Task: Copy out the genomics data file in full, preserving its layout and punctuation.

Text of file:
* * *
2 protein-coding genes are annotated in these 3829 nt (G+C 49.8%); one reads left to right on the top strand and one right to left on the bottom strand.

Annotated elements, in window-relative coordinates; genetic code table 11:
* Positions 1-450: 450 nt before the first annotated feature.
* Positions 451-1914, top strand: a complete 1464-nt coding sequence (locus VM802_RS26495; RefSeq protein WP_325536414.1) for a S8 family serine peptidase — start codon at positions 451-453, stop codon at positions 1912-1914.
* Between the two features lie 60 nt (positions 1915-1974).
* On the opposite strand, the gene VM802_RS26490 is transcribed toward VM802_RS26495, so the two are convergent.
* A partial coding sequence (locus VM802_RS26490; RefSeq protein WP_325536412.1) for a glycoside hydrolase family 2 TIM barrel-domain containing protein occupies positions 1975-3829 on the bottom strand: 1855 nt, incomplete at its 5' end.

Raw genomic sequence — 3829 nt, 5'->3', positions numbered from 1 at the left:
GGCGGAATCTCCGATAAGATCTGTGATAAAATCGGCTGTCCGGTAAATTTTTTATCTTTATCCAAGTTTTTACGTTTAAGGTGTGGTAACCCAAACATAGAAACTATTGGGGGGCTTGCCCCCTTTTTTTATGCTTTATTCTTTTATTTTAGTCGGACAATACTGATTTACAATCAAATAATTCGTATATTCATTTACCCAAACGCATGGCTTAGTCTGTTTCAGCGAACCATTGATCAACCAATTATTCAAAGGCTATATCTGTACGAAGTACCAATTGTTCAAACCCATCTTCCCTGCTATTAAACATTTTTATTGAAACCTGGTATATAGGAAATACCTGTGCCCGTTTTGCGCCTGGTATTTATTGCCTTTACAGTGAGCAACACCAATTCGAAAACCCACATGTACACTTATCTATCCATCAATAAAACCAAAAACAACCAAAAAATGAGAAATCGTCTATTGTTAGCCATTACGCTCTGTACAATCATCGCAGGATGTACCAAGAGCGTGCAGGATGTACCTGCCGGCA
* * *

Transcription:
2 protein-coding genes are annotated in these 3829 nt (G+C 49.8%); one reads left to right on the top strand and one right to left on the bottom strand.

Annotated elements, in window-relative coordinates; genetic code table 11:
* Positions 1-450: 450 nt before the first annotated feature.
* Positions 451-1914, top strand: a complete 1464-nt coding sequence (locus VM802_RS26495; RefSeq protein WP_325536414.1) for a S8 family serine peptidase — start codon at positions 451-453, stop codon at positions 1912-1914.
* Between the two features lie 60 nt (positions 1915-1974).
* On the opposite strand, the gene VM802_RS26490 is transcribed toward VM802_RS26495, so the two are convergent.
* A partial coding sequence (locus VM802_RS26490; RefSeq protein WP_325536412.1) for a glycoside hydrolase family 2 TIM barrel-domain containing protein occupies positions 1975-3829 on the bottom strand: 1855 nt, incomplete at its 5' end.

Raw genomic sequence — 3829 nt, 5'->3', positions numbered from 1 at the left:
GGCGGAATCTCCGATAAGATCTGTGATAAAATCGGCTGTCCGGTAAATTTTTTATCTTTATCCAAGTTTTTACGTTTAAGGTGTGGTAACCCAAACATAGAAACTATTGGGGGGCTTGCCCCCTTTTTTTATGCTTTATTCTTTTATTTTAGTCGGACAATACTGATTTACAATCAAATAATTCGTATATTCATTTACCCAAACGCATGGCTTAGTCTGTTTCAGCGAACCATTGATCAACCAATTATTCAAAGGCTATATCTGTACGAAGTACCAATTGTTCAAACCCATCTTCCCTGCTATTAAACATTTTTATTGAAACCTGGTATATAGGAAATACCTGTGCCCGTTTTGCGCCTGGTATTTATTGCCTTTACAGTGAGCAACACCAATTCGAAAACCCACATGTACACTTATCTATCCATCAATAAAACCAAAAACAACCAAAAAATGAGAAATCGTCTATTGTTAGCCATTACGCTCTGTACAATCATCGCAGGATGTACCAAGAGCGTGCAGGATGTACCTGCCGGCA